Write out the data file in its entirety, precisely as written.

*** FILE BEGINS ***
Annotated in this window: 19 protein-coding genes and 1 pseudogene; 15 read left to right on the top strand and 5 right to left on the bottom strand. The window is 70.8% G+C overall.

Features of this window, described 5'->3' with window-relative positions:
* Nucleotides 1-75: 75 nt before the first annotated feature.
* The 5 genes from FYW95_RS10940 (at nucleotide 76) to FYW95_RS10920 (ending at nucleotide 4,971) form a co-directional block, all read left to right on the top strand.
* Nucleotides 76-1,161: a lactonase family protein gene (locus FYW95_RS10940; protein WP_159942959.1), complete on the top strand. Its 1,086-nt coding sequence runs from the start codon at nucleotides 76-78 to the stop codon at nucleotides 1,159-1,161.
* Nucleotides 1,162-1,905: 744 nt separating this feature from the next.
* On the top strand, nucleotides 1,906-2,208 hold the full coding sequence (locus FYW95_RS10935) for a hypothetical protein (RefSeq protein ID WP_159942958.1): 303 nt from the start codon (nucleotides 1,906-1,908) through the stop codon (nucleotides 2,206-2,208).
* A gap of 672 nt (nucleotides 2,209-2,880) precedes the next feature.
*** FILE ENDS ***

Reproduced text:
Annotated in this window: 19 protein-coding genes and 1 pseudogene; 15 read left to right on the top strand and 5 right to left on the bottom strand. The window is 70.8% G+C overall.

Features of this window, described 5'->3' with window-relative positions:
* Nucleotides 1-75: 75 nt before the first annotated feature.
* The 5 genes from FYW95_RS10940 (at nucleotide 76) to FYW95_RS10920 (ending at nucleotide 4,971) form a co-directional block, all read left to right on the top strand.
* Nucleotides 76-1,161: a lactonase family protein gene (locus FYW95_RS10940; protein WP_159942959.1), complete on the top strand. Its 1,086-nt coding sequence runs from the start codon at nucleotides 76-78 to the stop codon at nucleotides 1,159-1,161.
* Nucleotides 1,162-1,905: 744 nt separating this feature from the next.
* On the top strand, nucleotides 1,906-2,208 hold the full coding sequence (locus FYW95_RS10935) for a hypothetical protein (RefSeq protein ID WP_159942958.1): 303 nt from the start codon (nucleotides 1,906-1,908) through the stop codon (nucleotides 2,206-2,208).
* A gap of 672 nt (nucleotides 2,209-2,880) precedes the next feature.